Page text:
Post image for Book Review: FILMQUAKE: THE MOST DISRUPTIVE FILMS IN CINEMA (Ian Haydn Smith)

by Vaughan Edwards on August 22, 2021

in Books,Film


In his recent history, A Chronology of Film, Ian Haydn Smith brilliantly gave us a wide-ranging picture of worldwide cinematic development from its inception until the present day. In his new book FilmQuake: The Most Disruptive Films in Cinema he sets himself an even more daunting task; he limits himself to examining fifty of the thousands of films made in the past 120 years to illustrate the influence of film on the social, cultural and political changes across that period of time.

Smith has organized the book in five clearly defined sections, each covering approximately a couple of decades. The format and layout are extremely attractive, filled with well-chosen stills guaranteed to lure the reader into sampling the text. The result is a sort of guide book, allowing the reader to linger or move on as he pleases.

Representative lists in the arts are always a tricky proposition. No sooner is a compilation of the fifty “most influential” novels, record albums, or pizza joints published than a dozen people come up with an alternate, and in their opinion, more valid fifty.

Of Mr. Smith’s selections I have to confess to having seen only about half — and I like to think of myself as a movie buff! His list is an eclectic mix of the familiar, the less-so, and the downright obscure. However, his choices are probably as valid as any other — definitely representative of the time and place in which they appeared, and emblematic of future trends.

Dziga Vertov’s camera eye in Man with a Movie Camera (1929)
presented a radical interpretation between film-maker and viewer

The films can be neatly divided into two broad categories — technical innovation and innovation of subject matter. Pretty much every genre is represented, from the Lumière brothers’ famous Arrival of a Train to Spielberg’s Jaws.

There are of course the expected choices; Battleship Potemkin, Psycho, Citizen Kane, The Seventh Seal. These would be on anyone’s list. Surprisingly there’s only one comedy (Some Like It Hot); a curious omission considering the influence the screwball comedies of the thirties had on relations between the sexes.

Each of the book’s five sections approximate to a recognizable period of time. Smith includes a timeline at the head of each section, detailing significant political and cultural events giving us historical context to the films described. The first section, “The Shock of the New”, takes us from 1895 to the coming of sound. One of the pivotal events of this period was the release of D.W. Griffith’s Birth of a Nation, which showed the enormous strides film had taken in the twenty years from its modest store-front beginnings. Its technical influence was enormous, its impact on race relations disastrous.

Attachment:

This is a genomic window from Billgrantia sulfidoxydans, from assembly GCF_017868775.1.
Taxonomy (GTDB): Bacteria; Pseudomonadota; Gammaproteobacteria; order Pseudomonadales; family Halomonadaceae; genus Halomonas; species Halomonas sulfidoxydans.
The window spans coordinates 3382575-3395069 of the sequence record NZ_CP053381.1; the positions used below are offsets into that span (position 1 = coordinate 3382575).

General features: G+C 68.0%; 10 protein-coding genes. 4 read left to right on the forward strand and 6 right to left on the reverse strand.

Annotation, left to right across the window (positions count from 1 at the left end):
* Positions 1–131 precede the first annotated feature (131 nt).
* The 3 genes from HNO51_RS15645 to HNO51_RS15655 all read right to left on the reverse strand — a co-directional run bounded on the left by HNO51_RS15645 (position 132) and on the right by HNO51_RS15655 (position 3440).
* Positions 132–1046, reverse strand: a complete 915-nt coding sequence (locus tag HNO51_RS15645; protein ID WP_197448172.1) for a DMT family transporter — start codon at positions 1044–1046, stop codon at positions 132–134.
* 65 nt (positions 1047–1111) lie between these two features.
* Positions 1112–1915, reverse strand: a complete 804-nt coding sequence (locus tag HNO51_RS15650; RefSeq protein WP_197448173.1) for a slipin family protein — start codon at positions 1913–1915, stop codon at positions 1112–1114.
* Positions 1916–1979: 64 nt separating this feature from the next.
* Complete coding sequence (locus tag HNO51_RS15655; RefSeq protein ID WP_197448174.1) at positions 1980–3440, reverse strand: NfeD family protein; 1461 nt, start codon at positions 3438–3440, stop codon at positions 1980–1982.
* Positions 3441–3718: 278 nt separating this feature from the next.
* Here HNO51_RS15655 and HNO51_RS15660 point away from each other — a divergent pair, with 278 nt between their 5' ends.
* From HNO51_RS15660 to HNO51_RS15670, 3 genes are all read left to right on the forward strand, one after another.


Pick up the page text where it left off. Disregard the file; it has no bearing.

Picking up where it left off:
The most famous scene in An Andalusian Dog was based on a dream
Buñuel recounted to Dalí and their film developed from there

The second section deals with the advent of the talkies and the rise of nationalist cinema in Italy, Germany and Japan. The political impact of cinema had already been exploited in the Soviet Union and was employed to malign effect in Nazi Germany. In America the initially derided Citizen Kane had an influence on every aspect of production which is still felt.

The sixties saw the coming of the New Wave in Europe which gave rise to the international art house movement. By the 1980s, the counter culture had been embraced by the mainstream and the age of the blockbuster was upon us. In his final section Smith touches on the various new platforms that have emerged in the last twenty years and leaves us with the open ended question, “What comes next?”

Satyajit Ray’s film shone a light on an area of Indian society previously neglected on film

The extent to which many of these films actually influenced subsequent filmmakers is debatable. For example, Psycho — surely the best-known film on the entire list — didn’t spawn a series of films killing off their leading lady at the end of the first act, and Jaws told us something most of us already knew — swimming with sharks is a bad idea.

The unassailable fact is that from the fifties onwards, television has had a far more wide-ranging impact than cinema. In a show like Will and Grace, the oft-despised genre of sit-com has probably done more to further acceptance of homosexuality than any film since Victim (1961).

But as Smith points out in his final summing up: even broadcast television has been supplanted by the various streaming platforms, giving unrivalled access to filmmakers’ work from any time in the last hundred plus years. Smith takes us on a joyous, sometimes scary ride, and it’s not over yet.

FilmQuake: The Most Disruptive Films in Cinema
Ian Hadyn Smith
publishing September 21, 2021 by Frances Lincoln
English | paperback | 208 pages
$16.99 USD, $22.99 CAN ∙ ISBN: 9780711259713

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